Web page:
Workers on Their Way Home
Conrad Felixmuller
Oil on Canvas 1921

Workers on Their Way Home is a typical example of the artist's early expressionist style, skewed perspective, distorted figures, and bright clashing colors.

Conrad Felixmuller attended the Dresden Art Academy from 1911 to 1915. He provided artworks to the radical expressionist magazines, Der Sturm (The Storm) and Die Aktion (GGG).

in March 1919, founded the Dresden Secession Group along with fellow artists Otto Dix, Will Heckrott, Lasar Segall, Otto Schubert, and Constantin von Mitschke-Collande. Felixmuller was an ardent communist who wanted to forge a new, proletarian aesthetic.

The Dresden group issued a manifesto that stated in part: "The founding of the group was a natural outgrowth of the re-awakened, innermost yearnings to depart forever from the old means and ways and to find, while preserving absolutely the freedom of personality, new expressions for the new world surrounding us." Felixmuller's paintings were shown in the National Gallery in Berlin in 1923, but by 1937 the Nazis banned his art, designating him an entarteten Künstler ("degenerate artist"). The fascists displayed Felixmuller's paintings in their infamous 1937 exhibit, Entartete Kunst ("Degenerate Art"). In 1944 the artist was press-ganged into the fascist army, but was almost immediately captured by the Soviet Red Army and sent to a POW camp. After the liberation of Germany, Felixmuller taught art at Martin Luther University in Halle, Germany from 1949 to 1962. Conrad Felixmuller died in West Berlin, Germany in 1977.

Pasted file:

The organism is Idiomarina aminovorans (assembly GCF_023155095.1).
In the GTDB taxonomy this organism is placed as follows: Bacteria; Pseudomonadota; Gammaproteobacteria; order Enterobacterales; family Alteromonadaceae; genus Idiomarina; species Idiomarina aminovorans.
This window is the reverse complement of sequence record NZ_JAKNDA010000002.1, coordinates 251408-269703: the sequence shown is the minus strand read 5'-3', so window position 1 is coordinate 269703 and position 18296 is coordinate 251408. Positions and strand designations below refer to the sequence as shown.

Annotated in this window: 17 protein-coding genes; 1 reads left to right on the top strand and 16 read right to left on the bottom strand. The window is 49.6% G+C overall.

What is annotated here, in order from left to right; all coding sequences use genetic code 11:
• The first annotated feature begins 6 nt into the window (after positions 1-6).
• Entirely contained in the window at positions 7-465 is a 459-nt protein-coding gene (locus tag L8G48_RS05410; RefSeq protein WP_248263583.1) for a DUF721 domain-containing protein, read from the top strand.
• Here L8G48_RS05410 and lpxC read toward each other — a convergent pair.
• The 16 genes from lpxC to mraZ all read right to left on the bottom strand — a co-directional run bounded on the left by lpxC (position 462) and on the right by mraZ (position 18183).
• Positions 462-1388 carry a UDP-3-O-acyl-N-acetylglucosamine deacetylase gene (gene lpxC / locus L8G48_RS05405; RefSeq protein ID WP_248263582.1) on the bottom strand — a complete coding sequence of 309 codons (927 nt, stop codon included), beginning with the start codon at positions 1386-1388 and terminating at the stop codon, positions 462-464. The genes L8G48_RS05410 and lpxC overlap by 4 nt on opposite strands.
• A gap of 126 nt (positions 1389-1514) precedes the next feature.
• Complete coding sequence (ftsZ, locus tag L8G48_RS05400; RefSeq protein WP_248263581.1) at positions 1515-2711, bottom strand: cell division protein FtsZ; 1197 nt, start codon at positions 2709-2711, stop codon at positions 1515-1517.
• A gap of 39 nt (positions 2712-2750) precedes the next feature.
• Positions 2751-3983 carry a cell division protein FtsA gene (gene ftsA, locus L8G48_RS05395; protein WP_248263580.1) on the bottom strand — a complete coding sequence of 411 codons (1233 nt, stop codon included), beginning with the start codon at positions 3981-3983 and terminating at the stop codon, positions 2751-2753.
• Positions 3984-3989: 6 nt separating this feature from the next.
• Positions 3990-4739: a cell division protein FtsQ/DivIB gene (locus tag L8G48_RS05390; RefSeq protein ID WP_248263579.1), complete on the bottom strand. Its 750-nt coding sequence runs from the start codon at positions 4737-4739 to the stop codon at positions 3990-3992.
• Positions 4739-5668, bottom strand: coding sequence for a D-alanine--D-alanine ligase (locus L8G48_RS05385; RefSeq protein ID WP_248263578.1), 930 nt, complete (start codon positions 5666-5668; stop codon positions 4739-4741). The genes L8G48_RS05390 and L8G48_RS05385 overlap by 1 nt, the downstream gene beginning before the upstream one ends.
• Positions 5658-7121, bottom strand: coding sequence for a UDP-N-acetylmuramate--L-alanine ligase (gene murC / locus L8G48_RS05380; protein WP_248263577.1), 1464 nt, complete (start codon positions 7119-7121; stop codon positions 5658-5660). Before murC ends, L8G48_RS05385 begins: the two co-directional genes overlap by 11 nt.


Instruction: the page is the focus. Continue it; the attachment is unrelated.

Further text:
www.art-for-a-change.com is owned and operated by Mark Vallen © All text by Mark Vallen.